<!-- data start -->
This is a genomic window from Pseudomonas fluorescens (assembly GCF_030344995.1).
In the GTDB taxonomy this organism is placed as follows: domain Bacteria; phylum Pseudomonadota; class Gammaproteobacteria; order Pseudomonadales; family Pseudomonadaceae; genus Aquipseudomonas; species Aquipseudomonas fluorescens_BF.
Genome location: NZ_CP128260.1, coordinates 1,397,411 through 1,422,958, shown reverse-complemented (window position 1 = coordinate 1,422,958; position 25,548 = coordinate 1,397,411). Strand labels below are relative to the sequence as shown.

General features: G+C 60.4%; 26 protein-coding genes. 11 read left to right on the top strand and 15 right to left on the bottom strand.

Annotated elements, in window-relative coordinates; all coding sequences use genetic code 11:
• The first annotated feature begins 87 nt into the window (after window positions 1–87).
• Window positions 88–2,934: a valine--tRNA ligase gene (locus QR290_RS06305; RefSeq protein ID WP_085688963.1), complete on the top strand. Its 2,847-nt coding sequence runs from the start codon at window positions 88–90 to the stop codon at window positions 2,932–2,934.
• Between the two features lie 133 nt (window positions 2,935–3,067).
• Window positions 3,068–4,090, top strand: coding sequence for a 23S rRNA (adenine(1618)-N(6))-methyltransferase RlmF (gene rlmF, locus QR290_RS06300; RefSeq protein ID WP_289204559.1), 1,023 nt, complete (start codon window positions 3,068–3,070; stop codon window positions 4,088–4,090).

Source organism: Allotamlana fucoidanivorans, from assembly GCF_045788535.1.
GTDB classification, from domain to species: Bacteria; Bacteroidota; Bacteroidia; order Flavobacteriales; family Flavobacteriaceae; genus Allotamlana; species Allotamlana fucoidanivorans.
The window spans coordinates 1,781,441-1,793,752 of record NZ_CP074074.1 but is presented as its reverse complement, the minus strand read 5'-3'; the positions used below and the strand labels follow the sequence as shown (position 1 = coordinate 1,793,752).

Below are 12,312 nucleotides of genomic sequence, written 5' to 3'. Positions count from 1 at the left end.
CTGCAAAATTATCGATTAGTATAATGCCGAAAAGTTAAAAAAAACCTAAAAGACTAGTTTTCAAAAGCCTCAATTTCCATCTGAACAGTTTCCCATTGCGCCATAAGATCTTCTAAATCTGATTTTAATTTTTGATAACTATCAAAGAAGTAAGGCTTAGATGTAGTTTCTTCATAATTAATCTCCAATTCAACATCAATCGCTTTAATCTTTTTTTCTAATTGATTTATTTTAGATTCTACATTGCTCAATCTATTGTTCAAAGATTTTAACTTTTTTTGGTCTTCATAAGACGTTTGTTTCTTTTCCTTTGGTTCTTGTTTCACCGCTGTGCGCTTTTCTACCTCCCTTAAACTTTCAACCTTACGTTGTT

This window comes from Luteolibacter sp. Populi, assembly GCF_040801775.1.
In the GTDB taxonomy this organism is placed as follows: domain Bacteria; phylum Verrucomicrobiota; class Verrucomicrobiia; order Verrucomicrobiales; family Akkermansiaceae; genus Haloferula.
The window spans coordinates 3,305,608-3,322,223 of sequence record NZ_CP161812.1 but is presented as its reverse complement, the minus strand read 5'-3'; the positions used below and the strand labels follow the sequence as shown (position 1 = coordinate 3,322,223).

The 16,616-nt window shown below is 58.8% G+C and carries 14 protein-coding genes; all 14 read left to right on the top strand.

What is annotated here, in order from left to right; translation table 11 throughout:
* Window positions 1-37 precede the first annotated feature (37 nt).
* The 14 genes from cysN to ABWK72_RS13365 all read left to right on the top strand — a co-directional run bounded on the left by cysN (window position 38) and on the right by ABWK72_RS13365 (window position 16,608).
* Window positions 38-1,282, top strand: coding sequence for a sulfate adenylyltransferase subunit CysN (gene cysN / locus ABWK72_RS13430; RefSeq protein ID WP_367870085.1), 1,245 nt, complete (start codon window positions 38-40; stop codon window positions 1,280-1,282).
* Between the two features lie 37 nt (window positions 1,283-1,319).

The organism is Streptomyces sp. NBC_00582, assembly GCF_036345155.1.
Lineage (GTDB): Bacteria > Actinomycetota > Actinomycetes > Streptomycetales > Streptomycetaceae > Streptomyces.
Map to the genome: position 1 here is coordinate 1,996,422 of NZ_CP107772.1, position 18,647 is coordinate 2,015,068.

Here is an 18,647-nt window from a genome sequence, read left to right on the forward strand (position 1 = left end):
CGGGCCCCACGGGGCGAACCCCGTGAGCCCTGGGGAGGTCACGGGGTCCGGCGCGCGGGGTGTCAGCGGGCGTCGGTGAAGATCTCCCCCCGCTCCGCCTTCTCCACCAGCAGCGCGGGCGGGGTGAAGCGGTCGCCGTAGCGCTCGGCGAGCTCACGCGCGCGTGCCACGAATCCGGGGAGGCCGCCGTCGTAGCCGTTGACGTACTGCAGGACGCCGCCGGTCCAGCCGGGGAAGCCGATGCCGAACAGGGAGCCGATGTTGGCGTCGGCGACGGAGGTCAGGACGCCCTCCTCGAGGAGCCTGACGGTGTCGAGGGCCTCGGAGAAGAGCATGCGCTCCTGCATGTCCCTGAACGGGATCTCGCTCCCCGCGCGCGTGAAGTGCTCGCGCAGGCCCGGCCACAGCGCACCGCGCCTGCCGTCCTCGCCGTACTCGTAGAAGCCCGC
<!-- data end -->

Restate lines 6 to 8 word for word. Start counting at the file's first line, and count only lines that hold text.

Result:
• The first annotated feature begins 87 nt into the window (after window positions 1–87).
• Window positions 88–2,934: a valine--tRNA ligase gene (locus QR290_RS06305; RefSeq protein ID WP_085688963.1), complete on the top strand. Its 2,847-nt coding sequence runs from the start codon at window positions 88–90 to the stop codon at window positions 2,932–2,934.
• Between the two features lie 133 nt (window positions 2,935–3,067).